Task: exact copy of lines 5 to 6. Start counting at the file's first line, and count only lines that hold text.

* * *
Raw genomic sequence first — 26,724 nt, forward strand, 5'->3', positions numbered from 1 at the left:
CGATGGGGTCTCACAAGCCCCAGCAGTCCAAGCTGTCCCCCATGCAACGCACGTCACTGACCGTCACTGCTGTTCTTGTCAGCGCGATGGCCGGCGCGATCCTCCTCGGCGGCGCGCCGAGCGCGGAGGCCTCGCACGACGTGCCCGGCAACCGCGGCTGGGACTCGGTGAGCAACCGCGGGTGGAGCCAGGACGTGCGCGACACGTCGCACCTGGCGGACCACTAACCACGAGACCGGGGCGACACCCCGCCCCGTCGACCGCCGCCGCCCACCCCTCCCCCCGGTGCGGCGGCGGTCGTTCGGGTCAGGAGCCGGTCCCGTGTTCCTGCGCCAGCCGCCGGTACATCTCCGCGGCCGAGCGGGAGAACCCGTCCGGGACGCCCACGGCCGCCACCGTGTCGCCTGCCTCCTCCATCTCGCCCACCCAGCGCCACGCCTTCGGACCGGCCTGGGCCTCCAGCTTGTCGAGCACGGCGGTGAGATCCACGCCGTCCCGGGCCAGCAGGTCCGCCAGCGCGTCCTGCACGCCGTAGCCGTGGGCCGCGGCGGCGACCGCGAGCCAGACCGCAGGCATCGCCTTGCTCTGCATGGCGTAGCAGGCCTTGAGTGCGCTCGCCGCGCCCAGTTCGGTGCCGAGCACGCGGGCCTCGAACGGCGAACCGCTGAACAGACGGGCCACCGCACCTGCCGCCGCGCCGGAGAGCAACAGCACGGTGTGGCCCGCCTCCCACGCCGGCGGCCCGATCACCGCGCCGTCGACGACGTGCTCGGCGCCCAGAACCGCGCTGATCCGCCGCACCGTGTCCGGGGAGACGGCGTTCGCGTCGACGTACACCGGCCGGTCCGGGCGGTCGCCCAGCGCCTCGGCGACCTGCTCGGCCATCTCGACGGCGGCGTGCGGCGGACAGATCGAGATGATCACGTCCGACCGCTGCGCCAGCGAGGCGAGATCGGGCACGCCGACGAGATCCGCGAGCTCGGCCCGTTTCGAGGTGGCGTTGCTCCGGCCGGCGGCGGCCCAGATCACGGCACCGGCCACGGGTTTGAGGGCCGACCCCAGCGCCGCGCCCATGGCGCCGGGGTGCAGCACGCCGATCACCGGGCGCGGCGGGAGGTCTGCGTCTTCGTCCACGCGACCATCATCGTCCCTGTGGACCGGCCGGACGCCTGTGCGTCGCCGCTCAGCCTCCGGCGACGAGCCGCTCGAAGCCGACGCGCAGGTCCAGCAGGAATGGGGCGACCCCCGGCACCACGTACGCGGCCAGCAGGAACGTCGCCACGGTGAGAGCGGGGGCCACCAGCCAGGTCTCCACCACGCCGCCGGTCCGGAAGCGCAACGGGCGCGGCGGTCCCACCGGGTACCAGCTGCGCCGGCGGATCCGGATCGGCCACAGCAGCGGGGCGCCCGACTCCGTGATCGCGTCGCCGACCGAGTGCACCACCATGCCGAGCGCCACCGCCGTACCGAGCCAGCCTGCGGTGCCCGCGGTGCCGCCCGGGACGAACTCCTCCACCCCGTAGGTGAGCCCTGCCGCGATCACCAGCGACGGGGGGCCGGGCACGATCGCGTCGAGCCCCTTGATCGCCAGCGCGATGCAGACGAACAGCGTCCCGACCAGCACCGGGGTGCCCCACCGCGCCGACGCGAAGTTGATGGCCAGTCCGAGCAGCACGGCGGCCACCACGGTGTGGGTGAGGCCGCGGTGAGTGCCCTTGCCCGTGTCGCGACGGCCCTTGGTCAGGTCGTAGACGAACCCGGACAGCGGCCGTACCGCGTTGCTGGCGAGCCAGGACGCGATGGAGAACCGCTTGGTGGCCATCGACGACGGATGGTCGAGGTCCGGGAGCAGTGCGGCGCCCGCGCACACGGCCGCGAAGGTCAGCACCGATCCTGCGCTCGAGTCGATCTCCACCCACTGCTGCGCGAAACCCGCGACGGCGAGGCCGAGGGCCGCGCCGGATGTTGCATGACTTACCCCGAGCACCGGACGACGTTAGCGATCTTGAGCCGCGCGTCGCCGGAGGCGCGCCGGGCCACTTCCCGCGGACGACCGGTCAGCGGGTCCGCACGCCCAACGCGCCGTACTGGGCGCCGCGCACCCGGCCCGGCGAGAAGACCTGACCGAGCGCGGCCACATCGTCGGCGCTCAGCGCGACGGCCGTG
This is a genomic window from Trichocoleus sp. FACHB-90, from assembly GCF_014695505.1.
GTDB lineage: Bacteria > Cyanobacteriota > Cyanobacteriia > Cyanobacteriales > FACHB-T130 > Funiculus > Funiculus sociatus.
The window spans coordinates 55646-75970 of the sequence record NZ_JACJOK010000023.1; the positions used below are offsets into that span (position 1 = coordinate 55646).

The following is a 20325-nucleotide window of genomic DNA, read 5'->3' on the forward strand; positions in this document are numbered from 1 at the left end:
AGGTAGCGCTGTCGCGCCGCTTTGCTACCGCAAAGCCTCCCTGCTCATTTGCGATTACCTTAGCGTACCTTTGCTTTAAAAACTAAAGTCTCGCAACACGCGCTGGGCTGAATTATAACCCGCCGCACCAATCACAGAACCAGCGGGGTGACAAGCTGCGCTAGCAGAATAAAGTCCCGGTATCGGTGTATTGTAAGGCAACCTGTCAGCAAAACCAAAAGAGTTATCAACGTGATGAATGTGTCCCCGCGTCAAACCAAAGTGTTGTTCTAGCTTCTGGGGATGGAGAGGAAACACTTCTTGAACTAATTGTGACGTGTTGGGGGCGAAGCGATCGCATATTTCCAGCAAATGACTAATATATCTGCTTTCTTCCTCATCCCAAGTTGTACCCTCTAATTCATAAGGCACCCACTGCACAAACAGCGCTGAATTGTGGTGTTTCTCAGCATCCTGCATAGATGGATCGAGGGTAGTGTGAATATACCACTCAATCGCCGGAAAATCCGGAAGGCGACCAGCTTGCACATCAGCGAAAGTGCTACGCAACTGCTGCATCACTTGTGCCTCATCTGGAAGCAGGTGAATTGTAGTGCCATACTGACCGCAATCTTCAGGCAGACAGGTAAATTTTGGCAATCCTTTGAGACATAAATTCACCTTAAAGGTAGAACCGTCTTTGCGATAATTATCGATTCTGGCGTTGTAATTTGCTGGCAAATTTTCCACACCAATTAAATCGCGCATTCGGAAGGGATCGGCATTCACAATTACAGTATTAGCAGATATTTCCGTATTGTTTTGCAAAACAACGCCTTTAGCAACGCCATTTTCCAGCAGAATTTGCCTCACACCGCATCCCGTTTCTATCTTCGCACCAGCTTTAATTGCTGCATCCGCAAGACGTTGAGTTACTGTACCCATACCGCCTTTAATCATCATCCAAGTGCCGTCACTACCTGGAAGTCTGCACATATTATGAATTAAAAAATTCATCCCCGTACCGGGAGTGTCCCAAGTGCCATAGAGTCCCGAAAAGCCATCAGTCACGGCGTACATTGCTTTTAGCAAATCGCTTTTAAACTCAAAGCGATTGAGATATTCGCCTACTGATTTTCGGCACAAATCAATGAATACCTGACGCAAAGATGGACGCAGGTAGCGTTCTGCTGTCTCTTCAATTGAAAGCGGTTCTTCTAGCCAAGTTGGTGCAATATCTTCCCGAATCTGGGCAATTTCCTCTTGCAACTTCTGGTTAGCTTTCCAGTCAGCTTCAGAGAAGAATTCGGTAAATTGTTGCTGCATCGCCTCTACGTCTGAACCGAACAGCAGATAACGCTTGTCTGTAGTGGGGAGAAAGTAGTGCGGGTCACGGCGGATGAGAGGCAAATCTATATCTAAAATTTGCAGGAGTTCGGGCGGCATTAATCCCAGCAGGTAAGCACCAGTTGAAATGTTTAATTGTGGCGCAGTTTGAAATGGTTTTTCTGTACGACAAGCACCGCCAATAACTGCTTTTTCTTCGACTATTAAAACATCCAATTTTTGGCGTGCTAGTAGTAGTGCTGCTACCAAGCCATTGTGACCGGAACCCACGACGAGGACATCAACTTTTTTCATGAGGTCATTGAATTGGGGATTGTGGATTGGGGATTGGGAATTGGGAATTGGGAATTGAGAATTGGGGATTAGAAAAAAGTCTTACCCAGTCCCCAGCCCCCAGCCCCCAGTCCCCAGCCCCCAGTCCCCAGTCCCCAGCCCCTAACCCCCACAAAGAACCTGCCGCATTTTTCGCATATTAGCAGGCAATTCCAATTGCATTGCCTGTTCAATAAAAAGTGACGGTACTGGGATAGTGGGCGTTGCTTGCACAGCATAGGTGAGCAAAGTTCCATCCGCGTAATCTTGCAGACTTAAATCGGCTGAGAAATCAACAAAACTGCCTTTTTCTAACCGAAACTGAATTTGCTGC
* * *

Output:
The window spans coordinates 55646-75970 of the sequence record NZ_JACJOK010000023.1; the positions used below are offsets into that span (position 1 = coordinate 55646).

The following is a 20325-nucleotide window of genomic DNA, read 5'->3' on the forward strand; positions in this document are numbered from 1 at the left end: